Note: This is an encore post from 2005 and originally appeared on the 1947project.
Meet Paul Popenoe, who appears in hundreds of stories in The Times (including 11 in 1947), often as the elder statesman of family counseling in Los Angeles in later years. Among other things he said in 1947 was that childless couples were far more like to divorce than married couples and therefore recommended having children to preserve families, the more, the better. He also noted that people who were married by a justice of the peace were only half as likely to stay married as those married by a minister. At a presentation featuring Mills College President Lynn T. White Jr. on how “Colleges Can Help Reduce the Divorce Rate,” Popenoe said: “Too much feminine domination during a boy’s formative years leaves him unprepared and inadequate to face the man’s world, including marriage.”
But the most fascinating part of Popenoe’s life is his early work in the 1920s for the Human Betterment Foundation of Pasadena. An ardent eugenicist, Popenoe advocated the sterilization of sex offenders, the mentally retarded and other unfit human beings (a philosophy endorsed in The Times’ editorials). His book, “Sterilization for Human Betterment: A Summary of Results of 6,000 Operations in California, 1909-1929,” written with financier E.S. Gosney, found an extremely receptive audience among those setting up the Nazi regime.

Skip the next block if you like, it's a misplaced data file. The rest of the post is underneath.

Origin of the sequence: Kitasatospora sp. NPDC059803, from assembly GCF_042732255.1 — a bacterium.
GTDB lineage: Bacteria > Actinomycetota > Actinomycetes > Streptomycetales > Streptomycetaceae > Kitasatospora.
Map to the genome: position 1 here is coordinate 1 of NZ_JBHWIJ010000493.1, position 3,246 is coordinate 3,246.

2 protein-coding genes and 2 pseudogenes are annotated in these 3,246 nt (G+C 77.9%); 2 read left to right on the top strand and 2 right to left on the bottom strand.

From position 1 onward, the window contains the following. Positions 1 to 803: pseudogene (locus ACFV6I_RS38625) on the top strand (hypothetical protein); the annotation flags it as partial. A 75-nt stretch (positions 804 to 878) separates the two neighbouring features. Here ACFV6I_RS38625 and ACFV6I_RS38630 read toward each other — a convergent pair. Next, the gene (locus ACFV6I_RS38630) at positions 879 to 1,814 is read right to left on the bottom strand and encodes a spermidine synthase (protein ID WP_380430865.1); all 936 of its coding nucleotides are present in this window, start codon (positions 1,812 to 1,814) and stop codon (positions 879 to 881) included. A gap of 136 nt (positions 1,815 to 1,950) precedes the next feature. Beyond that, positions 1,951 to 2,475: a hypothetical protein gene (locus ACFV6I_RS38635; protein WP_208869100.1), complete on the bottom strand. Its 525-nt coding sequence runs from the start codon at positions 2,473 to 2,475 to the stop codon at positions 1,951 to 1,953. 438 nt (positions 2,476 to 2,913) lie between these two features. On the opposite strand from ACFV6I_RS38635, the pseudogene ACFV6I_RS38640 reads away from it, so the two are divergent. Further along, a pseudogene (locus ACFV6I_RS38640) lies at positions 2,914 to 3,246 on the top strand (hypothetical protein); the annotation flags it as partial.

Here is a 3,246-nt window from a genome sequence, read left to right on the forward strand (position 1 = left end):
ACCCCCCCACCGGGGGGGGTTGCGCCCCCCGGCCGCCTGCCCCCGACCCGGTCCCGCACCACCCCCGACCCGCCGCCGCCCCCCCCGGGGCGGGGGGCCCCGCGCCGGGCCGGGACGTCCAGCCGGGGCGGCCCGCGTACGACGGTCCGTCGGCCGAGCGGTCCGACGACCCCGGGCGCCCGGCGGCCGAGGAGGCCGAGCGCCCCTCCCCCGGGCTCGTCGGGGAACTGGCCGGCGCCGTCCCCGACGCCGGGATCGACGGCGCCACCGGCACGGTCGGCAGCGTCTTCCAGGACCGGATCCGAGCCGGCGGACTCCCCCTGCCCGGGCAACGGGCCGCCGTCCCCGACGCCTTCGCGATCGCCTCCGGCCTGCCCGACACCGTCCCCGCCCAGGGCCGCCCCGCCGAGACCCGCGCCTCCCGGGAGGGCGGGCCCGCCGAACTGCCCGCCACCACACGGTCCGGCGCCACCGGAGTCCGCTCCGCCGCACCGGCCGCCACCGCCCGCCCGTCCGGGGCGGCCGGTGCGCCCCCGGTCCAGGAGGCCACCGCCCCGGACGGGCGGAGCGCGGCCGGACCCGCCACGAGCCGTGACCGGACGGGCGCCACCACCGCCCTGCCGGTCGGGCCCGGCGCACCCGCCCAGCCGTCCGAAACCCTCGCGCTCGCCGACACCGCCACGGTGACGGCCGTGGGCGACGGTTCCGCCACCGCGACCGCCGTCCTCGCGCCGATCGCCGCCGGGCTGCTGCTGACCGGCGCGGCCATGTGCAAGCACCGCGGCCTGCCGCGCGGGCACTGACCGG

Popenoe apparently adhered to these eugenics beliefs later in life. In 1968 he wrote to The Times:
A psychiatrist’s recent suggestion that the Scandinavian countries are peaceful because they have “sexual freedom” certainly does not square with the age-long and notorious sexual aggressiveness of men at war. Three-quarters of a century ago, sociologist Thorsten Veblen suggested a more reasonable explanation. For a thousand years, he noted, the Norsemen roamed the seas bent on war, or invaded other countries. Many were killed, many others settled permanently abroad.
Thus year by year the North was drained of its most aggressive and belligerent men, while the remaining population was made up in larger and larger proportions of those with less aggressiveness. The present population of the Scandinavian countries is descended from persons who had a minimum of inherent belligerent aggressiveness.
Popenoe died in 1979.
For those interested in the Human Betterment Foundation, I would recommend Mike Anton’s July 16, 2003, Times article. The foundation’s papers are in special collections at Caltech in Pasadena.